Lease Crutcher Lewis overcomes hurdles to complete 505 First Avenue Building three months early
Seattle – Lease Crutcher Lewis has completed the 292,000 square foot 505 First Avenue South office building in Pioneer Square. The building, originally intended to house Starbucks’ offices, was redesigned during construction to optimize it as top-quality leasable space. Once the redesign was complete, Lewis fast tracked the project and completed it three months ahead of schedule.
Construction was well underway when Starbucks chose not to occupy the building, and to instead redesign it for potential tenants. As project architect, NBBJ led the redesign, with GCI designing the main lobby interior. The lobby needed to accommodate the needs of multiple tenants rather than one, and ended with a showpiece design that includes a 60-foot video wall. A planned feature stair through the office levels was deleted to add new floor area, and skylights were redesigned. Some connecting elements between 505 First and the adjoining 83 King Building were deleted, but the integration of fire sprinklers, fire alarm, emergency power and the building control system were retained in the new design. Since Starbucks also chose to vacate 83 King, new scope was added there, including a reroof of the historic building.
Construction challenges were abundant, beginning with the excavation for the 400-car garage. Excavation extended 42 feet below grade but the water table is less than seven feet below grade. After studying options, the team chose a cutter soil mix (CSM) subterranean wall – an innovative approach new to Seattle. It was the least costly, and allowed for the drilling precision and vibration control necessary to protect the century-old sewers and structures around the site. The wall, a mixture of cement, bentonite, and soil plus soldier piles, formed nearly-watertight shoring during construction.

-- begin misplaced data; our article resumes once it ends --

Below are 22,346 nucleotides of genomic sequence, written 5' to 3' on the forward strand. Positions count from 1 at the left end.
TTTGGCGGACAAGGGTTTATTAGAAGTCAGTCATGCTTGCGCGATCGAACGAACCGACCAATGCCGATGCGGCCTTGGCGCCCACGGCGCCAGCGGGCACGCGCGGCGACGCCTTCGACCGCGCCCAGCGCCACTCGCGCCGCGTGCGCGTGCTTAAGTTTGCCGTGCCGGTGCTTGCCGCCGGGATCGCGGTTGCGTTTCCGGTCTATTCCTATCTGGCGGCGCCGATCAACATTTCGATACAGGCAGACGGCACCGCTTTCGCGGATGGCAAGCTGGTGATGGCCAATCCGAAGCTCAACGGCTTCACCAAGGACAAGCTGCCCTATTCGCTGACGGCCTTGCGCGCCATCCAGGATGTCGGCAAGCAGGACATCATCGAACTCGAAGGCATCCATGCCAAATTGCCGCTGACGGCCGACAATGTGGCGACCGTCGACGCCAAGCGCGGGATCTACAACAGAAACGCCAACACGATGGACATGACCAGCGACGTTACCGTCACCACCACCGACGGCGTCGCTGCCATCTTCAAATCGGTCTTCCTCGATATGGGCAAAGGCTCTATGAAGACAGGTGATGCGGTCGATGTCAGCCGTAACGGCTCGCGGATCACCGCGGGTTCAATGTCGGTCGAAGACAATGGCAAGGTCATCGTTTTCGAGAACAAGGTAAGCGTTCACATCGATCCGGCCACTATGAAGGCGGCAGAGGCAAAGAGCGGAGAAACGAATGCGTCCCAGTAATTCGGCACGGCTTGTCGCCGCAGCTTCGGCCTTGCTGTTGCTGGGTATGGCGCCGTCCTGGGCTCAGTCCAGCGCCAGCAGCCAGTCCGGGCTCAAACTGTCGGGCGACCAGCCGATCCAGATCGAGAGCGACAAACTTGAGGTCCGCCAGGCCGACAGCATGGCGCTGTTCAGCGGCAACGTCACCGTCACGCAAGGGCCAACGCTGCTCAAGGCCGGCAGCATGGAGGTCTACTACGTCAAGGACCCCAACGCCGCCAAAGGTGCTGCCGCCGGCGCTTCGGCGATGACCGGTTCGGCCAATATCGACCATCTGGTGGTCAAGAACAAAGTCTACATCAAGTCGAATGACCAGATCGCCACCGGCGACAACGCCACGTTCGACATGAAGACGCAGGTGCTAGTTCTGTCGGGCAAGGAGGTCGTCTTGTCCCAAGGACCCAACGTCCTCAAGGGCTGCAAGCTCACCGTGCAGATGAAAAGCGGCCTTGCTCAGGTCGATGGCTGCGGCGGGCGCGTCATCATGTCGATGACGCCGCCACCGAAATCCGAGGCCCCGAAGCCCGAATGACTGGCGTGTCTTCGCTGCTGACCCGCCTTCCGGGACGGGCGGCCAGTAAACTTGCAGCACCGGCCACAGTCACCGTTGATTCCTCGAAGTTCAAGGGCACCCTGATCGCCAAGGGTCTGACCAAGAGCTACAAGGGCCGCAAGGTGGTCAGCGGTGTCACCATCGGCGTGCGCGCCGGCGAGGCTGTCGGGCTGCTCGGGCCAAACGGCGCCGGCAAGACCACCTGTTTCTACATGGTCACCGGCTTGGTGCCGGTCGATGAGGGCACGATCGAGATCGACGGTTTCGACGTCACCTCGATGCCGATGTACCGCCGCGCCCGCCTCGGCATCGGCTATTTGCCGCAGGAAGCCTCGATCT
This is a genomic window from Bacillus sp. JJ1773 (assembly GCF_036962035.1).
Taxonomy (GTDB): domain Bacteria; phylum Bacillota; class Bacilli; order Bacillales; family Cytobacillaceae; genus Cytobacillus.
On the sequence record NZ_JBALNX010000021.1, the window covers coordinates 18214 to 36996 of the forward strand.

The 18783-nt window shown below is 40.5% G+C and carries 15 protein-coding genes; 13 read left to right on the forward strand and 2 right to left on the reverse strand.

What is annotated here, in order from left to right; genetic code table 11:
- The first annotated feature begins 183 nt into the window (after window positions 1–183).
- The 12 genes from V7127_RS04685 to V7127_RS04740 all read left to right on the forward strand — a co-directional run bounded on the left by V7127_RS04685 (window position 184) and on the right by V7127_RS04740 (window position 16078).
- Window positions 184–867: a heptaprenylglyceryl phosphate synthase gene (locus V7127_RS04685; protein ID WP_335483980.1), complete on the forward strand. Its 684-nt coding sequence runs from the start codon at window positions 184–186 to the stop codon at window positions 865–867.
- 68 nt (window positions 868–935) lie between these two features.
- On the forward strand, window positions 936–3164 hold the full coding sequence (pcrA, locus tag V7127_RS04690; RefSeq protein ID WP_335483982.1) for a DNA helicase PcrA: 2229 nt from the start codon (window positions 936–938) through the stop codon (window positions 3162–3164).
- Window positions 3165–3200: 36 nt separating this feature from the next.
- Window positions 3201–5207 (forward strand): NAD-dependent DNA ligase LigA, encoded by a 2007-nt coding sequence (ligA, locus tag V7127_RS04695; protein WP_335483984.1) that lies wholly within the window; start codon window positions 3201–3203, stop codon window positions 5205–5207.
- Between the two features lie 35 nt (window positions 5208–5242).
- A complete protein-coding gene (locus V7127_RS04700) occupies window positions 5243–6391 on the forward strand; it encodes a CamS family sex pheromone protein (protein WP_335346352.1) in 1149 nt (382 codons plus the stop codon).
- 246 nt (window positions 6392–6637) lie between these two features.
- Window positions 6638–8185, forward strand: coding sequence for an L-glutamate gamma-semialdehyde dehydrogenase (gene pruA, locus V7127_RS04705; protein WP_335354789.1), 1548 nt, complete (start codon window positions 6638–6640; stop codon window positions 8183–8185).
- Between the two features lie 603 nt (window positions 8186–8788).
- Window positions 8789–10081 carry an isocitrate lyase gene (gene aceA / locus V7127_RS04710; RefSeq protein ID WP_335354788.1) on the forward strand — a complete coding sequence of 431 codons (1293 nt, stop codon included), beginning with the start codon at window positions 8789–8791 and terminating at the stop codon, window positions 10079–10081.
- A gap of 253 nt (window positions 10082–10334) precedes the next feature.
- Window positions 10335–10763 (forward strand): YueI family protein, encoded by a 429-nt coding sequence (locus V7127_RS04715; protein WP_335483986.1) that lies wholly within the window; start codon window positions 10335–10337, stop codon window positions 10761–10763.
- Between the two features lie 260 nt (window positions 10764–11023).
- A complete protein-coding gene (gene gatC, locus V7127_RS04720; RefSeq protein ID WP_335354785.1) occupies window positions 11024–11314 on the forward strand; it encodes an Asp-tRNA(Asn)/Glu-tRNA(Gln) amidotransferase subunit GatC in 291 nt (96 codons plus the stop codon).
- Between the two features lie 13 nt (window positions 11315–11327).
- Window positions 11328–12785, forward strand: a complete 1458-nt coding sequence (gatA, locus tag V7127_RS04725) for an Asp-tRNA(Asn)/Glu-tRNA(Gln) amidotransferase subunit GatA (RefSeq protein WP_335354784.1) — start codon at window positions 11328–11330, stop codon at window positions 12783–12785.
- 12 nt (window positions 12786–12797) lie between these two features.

Bordered by historical buildings – Triangle Tavern and 83 King Street – as well as the heavily traveled Viaduct ramp and First Avenue, the shoring was complex. It required 450 tie backs that were coordinated using building information modeling (BIM) to avoid conflicts with soldier piles belonging to adjacent buildings. Layout was also crucial to detail the location of 370 tie-down anchors that had to meet exacting clearance requirements and to avoid conflicts. At one point, the soil mixing, soldier piles, auger cast piles and micro piles were being installed simultaneously.
Two historic facades from the "Annex" wing of 83 King were incorporated into the building. One facade along First Avenue was preserved in place with steel bracing, requiring intricate shoring, underpinning, and excavation plans. The facade along Railroad Way was taken apart and reconstructed (with permission from the Pioneer Square Preservation Board), which was aided by dozens of photographs and as-built documents created by the team in advance of the deconstruction.
Construction of the all-new facade portions was simplified by Lewis building a full-size wall section mockup in advance. This was a major exercise, but paid off many times over by helping identify conflicts and solutions early on, and by allowing Lewis to show issues to NBBJ and the subcontractors better than thousands of words could ever do.
The result is a beautiful and economically viable addition to Pioneer Square, with 280,000 square feet of office space and 12,000 square feet of retail. The sustainable project is in line to win LEED Silver. The pending removal of the Viaduct will open up waterfront views to the west and greatly enhance the look of the building.
In addition to Starbucks, NBBJ, GCI, and Lease Crutcher Lewis, the team included The Seneca Real Estate Group (Owner Representative), Martin Smith (Property Manager), Coughlin Porter Lundeen (Structural & Civil Engineer), Hart Crowser (Geotech Engineer), Condon-Johnson (Shoring Design-Builder), Holaday-Parks (Mechanical / Plumbing Design-Builder), and Nelson Electric (Electrical & Lighting Design-Builder).
About Lease Crutcher Lewis
Lease Crutcher Lewis has been a leading Northwest general contractor since 1886, and has been based in Seattle since 1939. Lewis is active in numerous project types, including office, medical, biotech, education, retail, hotel, historic renovation, and others. Common threads for its work include an integrated approach to working with customers and design partners, a focus on optimal use of technologies such as BIM, and performing a large percentage of its work with its own craftspeople.